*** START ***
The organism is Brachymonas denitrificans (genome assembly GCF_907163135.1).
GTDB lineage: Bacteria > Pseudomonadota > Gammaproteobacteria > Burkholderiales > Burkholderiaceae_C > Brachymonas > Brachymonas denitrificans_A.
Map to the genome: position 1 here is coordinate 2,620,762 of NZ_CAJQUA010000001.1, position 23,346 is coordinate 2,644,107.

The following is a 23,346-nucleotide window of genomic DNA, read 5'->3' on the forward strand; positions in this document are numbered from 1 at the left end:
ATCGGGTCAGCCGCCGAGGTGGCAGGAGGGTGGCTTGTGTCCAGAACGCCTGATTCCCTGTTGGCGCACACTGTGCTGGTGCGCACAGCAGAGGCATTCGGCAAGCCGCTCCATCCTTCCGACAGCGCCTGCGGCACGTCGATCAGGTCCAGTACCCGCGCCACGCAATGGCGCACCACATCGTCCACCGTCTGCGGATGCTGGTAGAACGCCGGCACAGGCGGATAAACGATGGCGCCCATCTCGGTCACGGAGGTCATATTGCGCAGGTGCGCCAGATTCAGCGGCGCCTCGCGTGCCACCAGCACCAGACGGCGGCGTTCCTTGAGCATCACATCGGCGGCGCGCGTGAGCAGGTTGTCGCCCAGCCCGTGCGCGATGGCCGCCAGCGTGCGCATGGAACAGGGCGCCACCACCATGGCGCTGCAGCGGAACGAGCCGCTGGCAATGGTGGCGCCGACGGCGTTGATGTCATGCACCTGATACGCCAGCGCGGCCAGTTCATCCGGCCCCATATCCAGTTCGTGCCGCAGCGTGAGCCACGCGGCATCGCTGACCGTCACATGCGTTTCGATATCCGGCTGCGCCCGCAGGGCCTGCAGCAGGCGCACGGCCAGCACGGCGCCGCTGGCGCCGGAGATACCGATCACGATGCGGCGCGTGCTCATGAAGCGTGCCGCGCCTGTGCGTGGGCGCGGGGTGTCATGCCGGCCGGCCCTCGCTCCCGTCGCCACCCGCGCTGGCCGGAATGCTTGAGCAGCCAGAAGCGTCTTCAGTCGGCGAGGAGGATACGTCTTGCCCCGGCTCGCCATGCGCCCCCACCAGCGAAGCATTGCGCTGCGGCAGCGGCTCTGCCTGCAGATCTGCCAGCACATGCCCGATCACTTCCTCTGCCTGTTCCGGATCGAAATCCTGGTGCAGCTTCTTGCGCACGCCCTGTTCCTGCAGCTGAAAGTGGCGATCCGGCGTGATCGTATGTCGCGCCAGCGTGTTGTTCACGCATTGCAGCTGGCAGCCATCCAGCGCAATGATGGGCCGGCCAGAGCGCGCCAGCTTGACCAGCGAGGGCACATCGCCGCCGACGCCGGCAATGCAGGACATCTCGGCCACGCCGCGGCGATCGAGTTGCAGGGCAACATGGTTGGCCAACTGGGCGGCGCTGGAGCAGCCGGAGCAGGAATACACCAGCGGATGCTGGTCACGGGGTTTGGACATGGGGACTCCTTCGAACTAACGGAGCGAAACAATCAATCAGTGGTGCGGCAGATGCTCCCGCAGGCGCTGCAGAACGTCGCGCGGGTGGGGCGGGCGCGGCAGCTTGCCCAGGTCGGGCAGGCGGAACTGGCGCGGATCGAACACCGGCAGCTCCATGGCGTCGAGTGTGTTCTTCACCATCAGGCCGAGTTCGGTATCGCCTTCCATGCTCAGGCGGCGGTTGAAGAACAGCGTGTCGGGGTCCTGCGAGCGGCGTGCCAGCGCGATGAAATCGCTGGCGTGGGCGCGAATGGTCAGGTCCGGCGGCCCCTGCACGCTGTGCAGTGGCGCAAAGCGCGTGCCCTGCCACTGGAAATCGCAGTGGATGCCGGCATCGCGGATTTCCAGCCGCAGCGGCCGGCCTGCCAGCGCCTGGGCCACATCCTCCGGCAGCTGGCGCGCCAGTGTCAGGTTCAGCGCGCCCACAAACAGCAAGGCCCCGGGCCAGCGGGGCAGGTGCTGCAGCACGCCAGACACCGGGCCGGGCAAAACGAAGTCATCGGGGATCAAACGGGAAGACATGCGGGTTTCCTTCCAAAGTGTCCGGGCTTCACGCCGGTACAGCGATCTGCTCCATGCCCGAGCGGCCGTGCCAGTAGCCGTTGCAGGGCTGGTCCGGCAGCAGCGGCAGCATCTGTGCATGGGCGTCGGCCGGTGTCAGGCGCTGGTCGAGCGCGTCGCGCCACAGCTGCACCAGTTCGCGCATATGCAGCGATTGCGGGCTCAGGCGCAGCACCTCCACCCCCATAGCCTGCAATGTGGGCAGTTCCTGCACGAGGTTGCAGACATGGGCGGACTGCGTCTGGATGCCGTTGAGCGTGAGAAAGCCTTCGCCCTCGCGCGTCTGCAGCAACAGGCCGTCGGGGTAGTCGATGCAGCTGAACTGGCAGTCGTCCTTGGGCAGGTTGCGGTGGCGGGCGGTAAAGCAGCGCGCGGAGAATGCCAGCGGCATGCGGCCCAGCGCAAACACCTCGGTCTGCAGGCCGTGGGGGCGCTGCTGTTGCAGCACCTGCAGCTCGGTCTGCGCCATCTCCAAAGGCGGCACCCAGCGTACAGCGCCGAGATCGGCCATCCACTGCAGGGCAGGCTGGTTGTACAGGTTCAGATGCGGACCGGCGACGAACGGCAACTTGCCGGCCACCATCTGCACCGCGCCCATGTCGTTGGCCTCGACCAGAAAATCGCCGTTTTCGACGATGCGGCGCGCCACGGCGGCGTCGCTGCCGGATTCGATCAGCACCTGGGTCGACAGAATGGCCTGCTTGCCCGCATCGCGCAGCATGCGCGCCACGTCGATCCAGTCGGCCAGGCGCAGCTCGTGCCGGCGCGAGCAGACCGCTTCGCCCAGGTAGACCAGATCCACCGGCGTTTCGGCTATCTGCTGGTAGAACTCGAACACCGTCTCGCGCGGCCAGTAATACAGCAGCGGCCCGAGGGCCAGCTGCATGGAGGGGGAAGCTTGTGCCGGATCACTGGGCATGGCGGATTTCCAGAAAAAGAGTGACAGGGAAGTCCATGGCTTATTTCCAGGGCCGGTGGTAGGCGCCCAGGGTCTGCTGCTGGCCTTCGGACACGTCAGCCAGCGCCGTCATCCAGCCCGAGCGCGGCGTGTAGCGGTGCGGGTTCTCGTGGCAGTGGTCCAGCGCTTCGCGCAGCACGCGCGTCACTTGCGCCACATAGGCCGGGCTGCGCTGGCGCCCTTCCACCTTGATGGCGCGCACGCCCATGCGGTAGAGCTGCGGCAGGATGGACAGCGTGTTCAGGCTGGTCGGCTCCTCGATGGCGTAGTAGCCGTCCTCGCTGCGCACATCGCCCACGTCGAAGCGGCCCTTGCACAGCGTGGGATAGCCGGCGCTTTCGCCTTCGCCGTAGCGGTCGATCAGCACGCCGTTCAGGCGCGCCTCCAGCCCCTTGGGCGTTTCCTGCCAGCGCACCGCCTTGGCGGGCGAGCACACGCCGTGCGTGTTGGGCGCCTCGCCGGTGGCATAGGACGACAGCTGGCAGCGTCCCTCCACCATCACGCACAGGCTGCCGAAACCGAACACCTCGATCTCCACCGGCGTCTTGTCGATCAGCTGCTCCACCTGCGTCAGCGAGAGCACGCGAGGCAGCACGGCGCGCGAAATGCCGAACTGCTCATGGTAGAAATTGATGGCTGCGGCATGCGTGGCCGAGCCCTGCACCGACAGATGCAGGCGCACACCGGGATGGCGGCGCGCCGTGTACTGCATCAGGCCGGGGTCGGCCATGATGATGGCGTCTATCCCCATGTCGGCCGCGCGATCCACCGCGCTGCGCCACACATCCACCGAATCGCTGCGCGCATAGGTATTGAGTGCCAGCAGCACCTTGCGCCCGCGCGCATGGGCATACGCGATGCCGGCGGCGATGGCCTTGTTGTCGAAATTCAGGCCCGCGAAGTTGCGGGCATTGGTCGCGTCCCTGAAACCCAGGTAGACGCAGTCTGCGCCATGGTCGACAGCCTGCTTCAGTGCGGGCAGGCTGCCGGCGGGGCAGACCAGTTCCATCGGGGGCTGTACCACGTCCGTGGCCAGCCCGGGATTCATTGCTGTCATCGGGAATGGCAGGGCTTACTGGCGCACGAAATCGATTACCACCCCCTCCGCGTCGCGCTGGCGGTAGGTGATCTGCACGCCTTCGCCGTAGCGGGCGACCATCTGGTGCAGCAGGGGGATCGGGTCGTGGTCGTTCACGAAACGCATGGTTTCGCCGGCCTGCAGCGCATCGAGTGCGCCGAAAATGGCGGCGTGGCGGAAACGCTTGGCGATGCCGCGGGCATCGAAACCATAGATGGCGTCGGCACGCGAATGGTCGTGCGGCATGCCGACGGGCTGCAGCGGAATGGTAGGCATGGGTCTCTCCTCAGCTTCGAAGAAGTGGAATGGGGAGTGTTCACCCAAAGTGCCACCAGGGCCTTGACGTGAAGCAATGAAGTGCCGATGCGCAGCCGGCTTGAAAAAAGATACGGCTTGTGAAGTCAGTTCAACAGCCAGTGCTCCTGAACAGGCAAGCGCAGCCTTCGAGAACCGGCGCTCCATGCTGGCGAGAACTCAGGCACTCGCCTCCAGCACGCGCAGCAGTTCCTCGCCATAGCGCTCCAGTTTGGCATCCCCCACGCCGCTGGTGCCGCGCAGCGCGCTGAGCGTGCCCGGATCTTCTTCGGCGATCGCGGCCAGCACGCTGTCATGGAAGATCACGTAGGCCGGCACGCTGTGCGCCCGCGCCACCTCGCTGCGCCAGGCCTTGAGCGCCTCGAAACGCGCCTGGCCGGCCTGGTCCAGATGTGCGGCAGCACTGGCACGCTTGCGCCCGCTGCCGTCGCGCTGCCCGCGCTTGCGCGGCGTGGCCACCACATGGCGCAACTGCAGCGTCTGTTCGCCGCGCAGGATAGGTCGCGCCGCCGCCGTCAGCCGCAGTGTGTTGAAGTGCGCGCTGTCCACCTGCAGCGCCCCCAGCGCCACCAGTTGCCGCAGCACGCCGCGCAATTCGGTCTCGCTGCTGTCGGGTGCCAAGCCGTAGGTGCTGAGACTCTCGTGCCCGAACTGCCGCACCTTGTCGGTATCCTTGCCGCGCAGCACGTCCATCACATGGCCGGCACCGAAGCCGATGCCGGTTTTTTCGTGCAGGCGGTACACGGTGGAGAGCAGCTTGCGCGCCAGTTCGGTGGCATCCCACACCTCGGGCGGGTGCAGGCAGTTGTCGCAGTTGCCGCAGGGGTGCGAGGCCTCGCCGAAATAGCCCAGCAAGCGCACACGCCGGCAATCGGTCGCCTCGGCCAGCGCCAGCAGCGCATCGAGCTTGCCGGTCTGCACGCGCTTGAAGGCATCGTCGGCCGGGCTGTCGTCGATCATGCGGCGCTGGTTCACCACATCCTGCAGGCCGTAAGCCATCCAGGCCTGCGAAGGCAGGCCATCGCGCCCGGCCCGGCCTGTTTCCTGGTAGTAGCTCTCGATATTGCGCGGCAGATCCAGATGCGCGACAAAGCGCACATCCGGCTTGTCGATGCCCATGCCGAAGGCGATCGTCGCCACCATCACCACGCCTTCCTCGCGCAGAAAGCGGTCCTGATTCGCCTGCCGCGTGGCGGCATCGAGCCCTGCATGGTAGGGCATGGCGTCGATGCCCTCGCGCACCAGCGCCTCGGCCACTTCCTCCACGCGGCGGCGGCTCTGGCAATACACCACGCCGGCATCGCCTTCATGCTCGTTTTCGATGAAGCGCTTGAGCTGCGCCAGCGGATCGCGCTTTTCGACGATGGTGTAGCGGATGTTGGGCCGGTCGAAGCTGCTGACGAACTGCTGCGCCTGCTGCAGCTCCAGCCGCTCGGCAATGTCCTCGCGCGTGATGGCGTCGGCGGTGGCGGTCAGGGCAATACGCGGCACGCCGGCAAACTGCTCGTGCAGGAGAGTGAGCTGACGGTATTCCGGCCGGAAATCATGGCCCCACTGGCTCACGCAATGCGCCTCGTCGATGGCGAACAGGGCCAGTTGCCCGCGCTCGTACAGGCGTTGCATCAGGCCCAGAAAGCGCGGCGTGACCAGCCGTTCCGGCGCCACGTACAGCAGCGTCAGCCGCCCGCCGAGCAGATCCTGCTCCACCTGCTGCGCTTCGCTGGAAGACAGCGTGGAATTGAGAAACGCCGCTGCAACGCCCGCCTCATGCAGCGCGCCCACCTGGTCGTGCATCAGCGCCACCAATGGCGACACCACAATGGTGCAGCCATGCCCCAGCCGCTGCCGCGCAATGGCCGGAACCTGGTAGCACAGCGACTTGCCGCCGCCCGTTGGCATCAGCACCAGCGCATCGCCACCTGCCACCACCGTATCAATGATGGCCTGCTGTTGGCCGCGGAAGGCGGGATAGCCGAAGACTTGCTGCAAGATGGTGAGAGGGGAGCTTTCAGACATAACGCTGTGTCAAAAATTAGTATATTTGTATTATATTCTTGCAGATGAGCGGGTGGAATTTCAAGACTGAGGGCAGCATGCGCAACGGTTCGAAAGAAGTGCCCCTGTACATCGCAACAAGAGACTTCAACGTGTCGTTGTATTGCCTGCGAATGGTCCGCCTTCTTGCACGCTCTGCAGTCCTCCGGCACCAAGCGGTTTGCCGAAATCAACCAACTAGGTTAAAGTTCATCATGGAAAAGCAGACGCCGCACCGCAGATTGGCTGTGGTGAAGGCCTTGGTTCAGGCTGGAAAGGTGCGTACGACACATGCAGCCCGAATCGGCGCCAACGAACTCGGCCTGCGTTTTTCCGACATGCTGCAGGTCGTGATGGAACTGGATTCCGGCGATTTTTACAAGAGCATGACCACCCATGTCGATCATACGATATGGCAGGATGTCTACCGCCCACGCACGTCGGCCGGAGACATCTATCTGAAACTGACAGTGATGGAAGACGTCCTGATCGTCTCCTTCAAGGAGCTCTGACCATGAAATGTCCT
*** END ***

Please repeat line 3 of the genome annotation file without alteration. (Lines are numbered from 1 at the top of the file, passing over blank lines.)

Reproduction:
Map to the genome: position 1 here is coordinate 2,620,762 of NZ_CAJQUA010000001.1, position 23,346 is coordinate 2,644,107.